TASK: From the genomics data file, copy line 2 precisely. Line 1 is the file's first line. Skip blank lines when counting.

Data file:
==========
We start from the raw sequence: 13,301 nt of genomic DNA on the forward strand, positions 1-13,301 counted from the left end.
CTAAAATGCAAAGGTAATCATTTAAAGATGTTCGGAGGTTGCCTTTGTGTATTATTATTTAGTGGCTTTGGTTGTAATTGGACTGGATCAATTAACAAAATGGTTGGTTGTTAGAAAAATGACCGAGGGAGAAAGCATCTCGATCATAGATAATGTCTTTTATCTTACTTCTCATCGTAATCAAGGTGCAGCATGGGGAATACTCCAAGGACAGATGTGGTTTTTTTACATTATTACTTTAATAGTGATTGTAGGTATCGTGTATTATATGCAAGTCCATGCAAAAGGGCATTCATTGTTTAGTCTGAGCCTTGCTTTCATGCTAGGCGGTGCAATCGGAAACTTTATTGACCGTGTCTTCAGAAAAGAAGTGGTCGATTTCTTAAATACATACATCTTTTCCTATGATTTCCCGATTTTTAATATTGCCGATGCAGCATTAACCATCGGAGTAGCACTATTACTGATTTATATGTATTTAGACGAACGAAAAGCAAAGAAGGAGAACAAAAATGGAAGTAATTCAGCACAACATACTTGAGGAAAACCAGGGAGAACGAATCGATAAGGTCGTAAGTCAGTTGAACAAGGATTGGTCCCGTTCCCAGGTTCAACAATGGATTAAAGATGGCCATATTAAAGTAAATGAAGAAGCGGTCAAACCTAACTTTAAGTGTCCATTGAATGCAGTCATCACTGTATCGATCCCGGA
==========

CTAAAATGCAAAGGTAATCATTTAAAGATGTTCGGAGGTTGCCTTTGTGTATTATTATTTAGTGGCTTTGGTTGTAATTGGACTGGATCAATTAACAAAATGGTTGGTTGTTAGAAAAATGACCGAGGGAGAAAGCATCTCGATCATAGATAATGTCTTTTATCTTACTTCTCATCGTAATCAAGGTGCAGCATGGGGAATACTCCAAGGACAGATGTGGTTTTTTTACATTATTACTTTAATAGTGATTGTAGGTATCGTGTATTATATGCAAGTCCATGCAAAAGGGCATTCATTGTTTAGTCTGAGCCTTGCTTTCATGCTAGGCGGTGCAATCGGAAACTTTATTGACCGTGTCTTCAGAAAAGAAGTGGTCGATTTCTTAAATACATACATCTTTTCCTATGATTTCCCGATTTTTAATATTGCCGATGCAGCATTAACCATCGGAGTAGCACTATTACTGATTTATATGTATTTAGACGAACGAAAAGCAAAGAAGGAGAACAAAAATGGAAGTAATTCAGCACAACATACTTGAGGAAAACCAGGGAGAACGAATCGATAAGGTCGTAAGTCAGTTGAACAAGGATTGGTCCCGTTCCCAGGTTCAACAATGGATTAAAGATGGCCATATTAAAGTAAATGAAGAAGCGGTCAAACCTAACTTTAAGTGTCCATTGAATGCAGTCATCACTGTATCGATCCCGGA